I'd like to swim out there, I said. I could go from the South Harbor of Clear. How far is that?

At least three miles each way, Bill said. But you can't. The seas rarely cooperate. It gets rough out there.

The swells were perhaps two to three feet on the outer edge of Roaringwater Bay. The sea undulated in gentle rolls toward Fastnet, wide troughs that would be easy to navigate. A swell every six to eight strokes in my normal breathing pattern.

It looks great, I said. The weather's nearly perfect right now.

Bill shook his head. He spread the map out on the cabin top and poked at it with his finger.

It's hard to explain, he said, but the weather, the currents, the ocean itself is just different out there. We are somewhat protected here in the bay, but out to Clear and beyond, the sea is wild. They get weather that doesn't make it to the mainland. They had to increase the tower height after the first beacon was getting swamped and all twisted. Made out of iron but just got all smashed up. This one they built in 1903, and it is solid. A hundred and fifty feet above waterline, the tallest in Ireland. But they still get the occasional rogue wave. In 'seventy-nine the sensors measured a wave more than a hundred and thirty feet, smashed the light clean out. Killed the keeper. A Force Twelve gale. That almost never happens.

Is it manned now? Fred asked.

Fully automated, Bill said, they took the last keeper off about ten years ago. Sheamais Corrigan was the last to man it. Kieran's uncle.

That would be a gig I wouldn't mind having, Fred said. Real solitude.

They did several months at a time, Bill said, between supply vessels. Sheamais served out there for twenty years. His brother before him did another dozen. Every keeper on Fastnet was a Corrigan. Baltimore is the physical home of the Corrigan clan, and Cape Clear is the spiritual home. But their attachment to Fastnet is even greater. They revere it with religious intensity.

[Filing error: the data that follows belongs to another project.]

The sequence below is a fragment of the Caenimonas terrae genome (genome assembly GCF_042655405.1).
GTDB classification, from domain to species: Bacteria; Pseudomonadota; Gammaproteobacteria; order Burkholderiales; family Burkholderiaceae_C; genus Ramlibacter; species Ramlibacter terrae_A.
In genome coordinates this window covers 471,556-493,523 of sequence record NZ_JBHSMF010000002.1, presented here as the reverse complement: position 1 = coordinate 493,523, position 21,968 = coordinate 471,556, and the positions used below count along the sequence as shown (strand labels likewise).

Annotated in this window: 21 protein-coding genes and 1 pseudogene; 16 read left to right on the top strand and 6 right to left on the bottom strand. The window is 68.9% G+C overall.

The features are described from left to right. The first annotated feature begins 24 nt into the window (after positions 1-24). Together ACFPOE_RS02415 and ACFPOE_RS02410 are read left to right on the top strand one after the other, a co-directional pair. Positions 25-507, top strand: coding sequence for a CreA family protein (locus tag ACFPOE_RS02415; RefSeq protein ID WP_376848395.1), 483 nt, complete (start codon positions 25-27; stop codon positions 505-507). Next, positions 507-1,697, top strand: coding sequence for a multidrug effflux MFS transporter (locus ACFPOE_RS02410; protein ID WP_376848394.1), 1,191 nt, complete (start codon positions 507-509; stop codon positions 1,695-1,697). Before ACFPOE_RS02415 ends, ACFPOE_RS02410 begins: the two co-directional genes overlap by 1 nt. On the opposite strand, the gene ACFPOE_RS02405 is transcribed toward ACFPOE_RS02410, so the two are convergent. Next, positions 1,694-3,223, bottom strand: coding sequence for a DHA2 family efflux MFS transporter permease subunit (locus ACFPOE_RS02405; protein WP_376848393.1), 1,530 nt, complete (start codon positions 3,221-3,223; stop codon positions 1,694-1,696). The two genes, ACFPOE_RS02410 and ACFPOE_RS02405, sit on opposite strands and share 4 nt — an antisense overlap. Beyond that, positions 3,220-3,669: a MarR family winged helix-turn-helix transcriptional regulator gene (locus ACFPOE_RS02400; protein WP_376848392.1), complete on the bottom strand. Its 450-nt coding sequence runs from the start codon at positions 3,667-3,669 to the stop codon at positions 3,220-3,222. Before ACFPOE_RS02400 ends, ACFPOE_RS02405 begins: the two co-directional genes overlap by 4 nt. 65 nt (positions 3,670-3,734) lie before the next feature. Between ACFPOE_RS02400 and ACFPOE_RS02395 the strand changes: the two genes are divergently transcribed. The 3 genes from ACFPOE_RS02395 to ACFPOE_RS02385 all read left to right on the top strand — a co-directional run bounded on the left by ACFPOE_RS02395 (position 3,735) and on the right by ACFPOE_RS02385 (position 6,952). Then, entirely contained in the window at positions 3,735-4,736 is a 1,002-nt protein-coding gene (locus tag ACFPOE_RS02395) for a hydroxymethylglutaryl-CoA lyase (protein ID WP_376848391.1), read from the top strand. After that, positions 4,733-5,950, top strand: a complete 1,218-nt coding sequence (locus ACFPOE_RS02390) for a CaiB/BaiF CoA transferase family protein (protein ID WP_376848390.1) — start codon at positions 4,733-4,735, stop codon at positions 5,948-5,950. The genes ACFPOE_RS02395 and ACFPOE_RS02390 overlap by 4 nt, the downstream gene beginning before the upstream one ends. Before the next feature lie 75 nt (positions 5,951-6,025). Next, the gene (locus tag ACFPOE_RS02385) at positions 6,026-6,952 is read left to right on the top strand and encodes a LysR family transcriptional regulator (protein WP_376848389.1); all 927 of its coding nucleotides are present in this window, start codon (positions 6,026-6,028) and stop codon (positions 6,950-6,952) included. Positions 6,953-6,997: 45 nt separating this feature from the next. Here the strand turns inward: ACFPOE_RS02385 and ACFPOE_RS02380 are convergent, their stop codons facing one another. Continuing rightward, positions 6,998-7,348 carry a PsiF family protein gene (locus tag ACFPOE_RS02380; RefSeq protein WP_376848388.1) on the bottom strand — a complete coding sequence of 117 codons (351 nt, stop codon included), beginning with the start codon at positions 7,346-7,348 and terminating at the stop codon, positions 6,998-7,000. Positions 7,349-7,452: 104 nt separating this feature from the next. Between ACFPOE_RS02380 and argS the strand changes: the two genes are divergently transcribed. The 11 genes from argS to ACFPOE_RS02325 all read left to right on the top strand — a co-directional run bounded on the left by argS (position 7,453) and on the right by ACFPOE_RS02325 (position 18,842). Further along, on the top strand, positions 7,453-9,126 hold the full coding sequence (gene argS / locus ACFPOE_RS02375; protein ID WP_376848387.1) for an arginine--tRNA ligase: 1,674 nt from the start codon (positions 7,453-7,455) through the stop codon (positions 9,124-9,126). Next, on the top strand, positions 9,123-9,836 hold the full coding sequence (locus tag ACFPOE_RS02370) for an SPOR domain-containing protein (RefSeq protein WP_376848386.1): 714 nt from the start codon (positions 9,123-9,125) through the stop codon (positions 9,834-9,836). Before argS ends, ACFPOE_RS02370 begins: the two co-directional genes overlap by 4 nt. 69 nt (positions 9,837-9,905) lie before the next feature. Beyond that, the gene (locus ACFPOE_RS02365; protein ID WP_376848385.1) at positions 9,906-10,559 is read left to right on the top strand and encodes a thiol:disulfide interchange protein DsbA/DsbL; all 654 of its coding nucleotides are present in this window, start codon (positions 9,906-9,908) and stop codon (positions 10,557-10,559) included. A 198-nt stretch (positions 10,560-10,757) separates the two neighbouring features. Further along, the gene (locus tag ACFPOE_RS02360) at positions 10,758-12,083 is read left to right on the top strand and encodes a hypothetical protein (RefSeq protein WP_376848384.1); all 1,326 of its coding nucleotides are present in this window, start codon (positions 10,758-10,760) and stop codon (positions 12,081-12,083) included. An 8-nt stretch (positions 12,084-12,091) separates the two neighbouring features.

You'd go nuts out there, I said.

Maybe, my husband said. Maybe not.

We made our turn to the southwest, Bill setting the spinnaker for the downwind leg, Fred holding the mainsail out wide, and the boat rolled before the steady push of wind, surfing the swells. I found a spot just forward of the mast to lie back against the slope of the cabin, my legs stretched out and the spinnaker billowing above me. Fastnet was now clearly visible on the horizon, still a few miles off, and it seemed we would make it there by early afternoon. I closed my eyes and dozed off, enjoying the slow roll of
Ceres
and the light crackle of the sails. I thought about swimming out from the Ineer at Clear, the long stretch of blue to Fastnet. If the weather was good, and I had seen days when the sea seemed as smooth as a farm pond, and I got
a safety boat, I could do it. Since we'd arrived in Baltimore, I felt cut loose, like a dog let off the chain. Something drew me out there, to Cape Clear, and even farther out to Fastnet, and the spaces between Fred and me that normally drove me to distraction unspooled in every direction without end.